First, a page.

Pressure on supply chains increases: strike begins in Britain's largest cargo port

The wave of strikes in Great Britain reaches the largest British container port: In Felixstowe, England, hundreds of employees stop working.

Pressure on supply chains increases: strike begins in Britain's largest cargo port

The wave of strikes in Great Britain reaches the largest British container port: In Felixstowe, England, hundreds of employees stop working. While the union is demanding higher wages because of inflation, the uprising could also cause economic problems far away from the island.

After the strikes of the past few days at the British railways, almost 2,000 workers in Felixstowe, Britain's largest cargo port, have walked down work for eight days. The port in the east of England is "extremely profitable," said the general secretary of the transport union Unite, Sharon Graham. With the cost of living rising and the company paying out significant profits to its shareholders in 2020 of just under £100m (€118m), Unite has called for "a reasonable wage increase".

The latest strikes in the UK began on Thursday. Since then, three consecutive days of strikes have paralyzed rail transport in particular. The Felixstowe strike is the next in a series of industrial action that has spanned multiple sectors to secure significant wage increases amid record inflation of around 10 percent.

Felixstowe Port officials said they were "disappointed" that Unite had not accepted their offer to call off the strike. The port operator explained that a "fair" wage increase of an average of eight and almost ten percent was offered for the lowest-paid employees.

The port regretted the impact the strike would have on "British supply chains". Strikes are an "inconvenience, not a catastrophe," a port official told the PA news agency. The supply chain has been “used to interruptions” since the corona pandemic anyway. It is the first strike since 1989 for the port in the east of England, which handles around four million containers a year.

In fact, the strike could not only put a further strain on UK supply chains. "Nearly half of UK container traffic passes through the Port of Felixstowe and 65 per cent of incoming containers," said UK trade expert Rebecca Harding. An eight-day strike, as planned from now on, means a risk for imports and exports worth around 800 million pounds (around 950 million euros) - the clothing and electronics sectors are particularly affected.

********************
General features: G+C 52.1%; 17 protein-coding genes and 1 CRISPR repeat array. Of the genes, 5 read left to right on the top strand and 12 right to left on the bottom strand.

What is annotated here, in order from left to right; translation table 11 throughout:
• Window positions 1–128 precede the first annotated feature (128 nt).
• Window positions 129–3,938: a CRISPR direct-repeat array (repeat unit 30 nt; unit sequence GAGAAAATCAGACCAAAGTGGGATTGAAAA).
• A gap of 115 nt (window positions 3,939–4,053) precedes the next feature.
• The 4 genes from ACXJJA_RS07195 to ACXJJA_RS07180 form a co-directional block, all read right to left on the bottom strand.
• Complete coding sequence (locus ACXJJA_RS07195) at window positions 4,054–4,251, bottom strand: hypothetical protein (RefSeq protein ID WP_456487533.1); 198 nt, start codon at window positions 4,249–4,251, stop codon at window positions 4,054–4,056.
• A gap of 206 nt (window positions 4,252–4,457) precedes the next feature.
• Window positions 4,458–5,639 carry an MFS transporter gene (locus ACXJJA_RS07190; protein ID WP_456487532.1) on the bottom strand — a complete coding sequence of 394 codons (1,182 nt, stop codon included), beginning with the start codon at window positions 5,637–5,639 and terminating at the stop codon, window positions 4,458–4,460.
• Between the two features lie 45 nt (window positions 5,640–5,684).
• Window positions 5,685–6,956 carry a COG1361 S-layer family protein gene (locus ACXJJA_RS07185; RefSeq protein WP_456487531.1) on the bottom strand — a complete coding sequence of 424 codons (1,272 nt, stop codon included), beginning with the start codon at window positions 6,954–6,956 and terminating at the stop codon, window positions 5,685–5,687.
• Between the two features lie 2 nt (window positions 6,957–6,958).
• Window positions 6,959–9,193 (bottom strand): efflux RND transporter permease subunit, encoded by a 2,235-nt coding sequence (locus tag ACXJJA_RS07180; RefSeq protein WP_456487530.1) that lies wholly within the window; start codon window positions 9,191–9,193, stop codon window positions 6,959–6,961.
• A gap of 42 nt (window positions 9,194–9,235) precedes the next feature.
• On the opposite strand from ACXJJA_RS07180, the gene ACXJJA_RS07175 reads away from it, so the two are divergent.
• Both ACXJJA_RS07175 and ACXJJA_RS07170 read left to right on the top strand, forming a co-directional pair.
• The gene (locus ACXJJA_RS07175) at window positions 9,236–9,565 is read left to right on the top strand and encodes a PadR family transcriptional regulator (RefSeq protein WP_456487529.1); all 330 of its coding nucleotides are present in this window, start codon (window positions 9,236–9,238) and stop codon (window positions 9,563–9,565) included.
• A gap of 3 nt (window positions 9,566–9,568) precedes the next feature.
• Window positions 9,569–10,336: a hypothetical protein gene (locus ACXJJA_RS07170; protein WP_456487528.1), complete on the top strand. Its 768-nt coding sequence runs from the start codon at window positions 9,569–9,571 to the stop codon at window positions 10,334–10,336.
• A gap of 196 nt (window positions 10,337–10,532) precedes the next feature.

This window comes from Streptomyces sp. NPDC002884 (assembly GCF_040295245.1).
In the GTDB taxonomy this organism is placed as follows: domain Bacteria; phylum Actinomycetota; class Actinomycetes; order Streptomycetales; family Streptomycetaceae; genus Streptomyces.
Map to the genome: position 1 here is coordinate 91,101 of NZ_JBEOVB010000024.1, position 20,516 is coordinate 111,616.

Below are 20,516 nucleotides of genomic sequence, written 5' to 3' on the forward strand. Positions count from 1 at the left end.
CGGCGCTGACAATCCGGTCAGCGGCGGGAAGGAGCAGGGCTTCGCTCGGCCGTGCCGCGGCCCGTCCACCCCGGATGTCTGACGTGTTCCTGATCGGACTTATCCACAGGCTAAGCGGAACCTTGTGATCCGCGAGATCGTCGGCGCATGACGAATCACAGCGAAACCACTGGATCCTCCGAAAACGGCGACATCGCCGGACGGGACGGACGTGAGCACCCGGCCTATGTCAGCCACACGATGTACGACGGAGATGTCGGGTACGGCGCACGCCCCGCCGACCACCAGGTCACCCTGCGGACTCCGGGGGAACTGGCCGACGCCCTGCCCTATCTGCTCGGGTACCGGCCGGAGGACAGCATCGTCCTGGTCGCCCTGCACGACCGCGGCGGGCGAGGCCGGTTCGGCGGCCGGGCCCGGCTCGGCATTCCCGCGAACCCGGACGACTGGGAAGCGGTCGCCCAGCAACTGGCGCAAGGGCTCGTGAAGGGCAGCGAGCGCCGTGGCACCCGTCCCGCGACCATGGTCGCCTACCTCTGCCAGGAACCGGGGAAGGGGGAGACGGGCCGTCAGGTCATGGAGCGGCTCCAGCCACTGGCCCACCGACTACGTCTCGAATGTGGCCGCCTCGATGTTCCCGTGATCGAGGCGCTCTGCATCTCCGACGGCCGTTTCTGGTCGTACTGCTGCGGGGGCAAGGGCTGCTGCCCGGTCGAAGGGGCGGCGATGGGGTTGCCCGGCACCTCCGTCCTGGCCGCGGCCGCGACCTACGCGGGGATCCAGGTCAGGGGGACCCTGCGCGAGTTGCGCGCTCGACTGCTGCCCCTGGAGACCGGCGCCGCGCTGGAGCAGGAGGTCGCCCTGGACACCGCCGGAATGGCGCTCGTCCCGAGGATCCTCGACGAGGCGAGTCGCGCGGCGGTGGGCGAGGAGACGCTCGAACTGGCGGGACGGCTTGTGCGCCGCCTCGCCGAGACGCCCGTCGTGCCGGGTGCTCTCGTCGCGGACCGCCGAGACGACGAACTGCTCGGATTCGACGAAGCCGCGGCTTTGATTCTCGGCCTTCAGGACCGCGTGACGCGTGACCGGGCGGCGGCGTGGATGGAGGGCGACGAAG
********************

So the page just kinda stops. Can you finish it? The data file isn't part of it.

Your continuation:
Global container traffic at sea, the lifeline of world trade, has become increasingly out of step since the outbreak of the corona pandemic two and a half years ago. Every disruption, such as lockdowns in individual ports, an accident like that of the "Ever Given" in the Suez Canal or labor disputes, throws additional sand into the gears - even if a port like Felixstowe is not a very big player in the coordinated mechanism of sea logistics on an international scale .

"One reason for the stressed logistics at sea and in the ports is the low punctuality rate of ships," said economist Vincent Stamer, who analyzes global container traffic at the Kiel Institute for the World Economy (IfW). "Additional strikes will make this situation worse - including the impending strike at Britain's largest port, Felixstowe."

In addition, logisticians also fear new warning strikes in Germany. That would be possible if the next wage round in the dispute over dock workers' wages is unsuccessful on Monday. Most recently, the Verdi union paralyzed handling at all German North Sea ports for 48 hours in mid-July.

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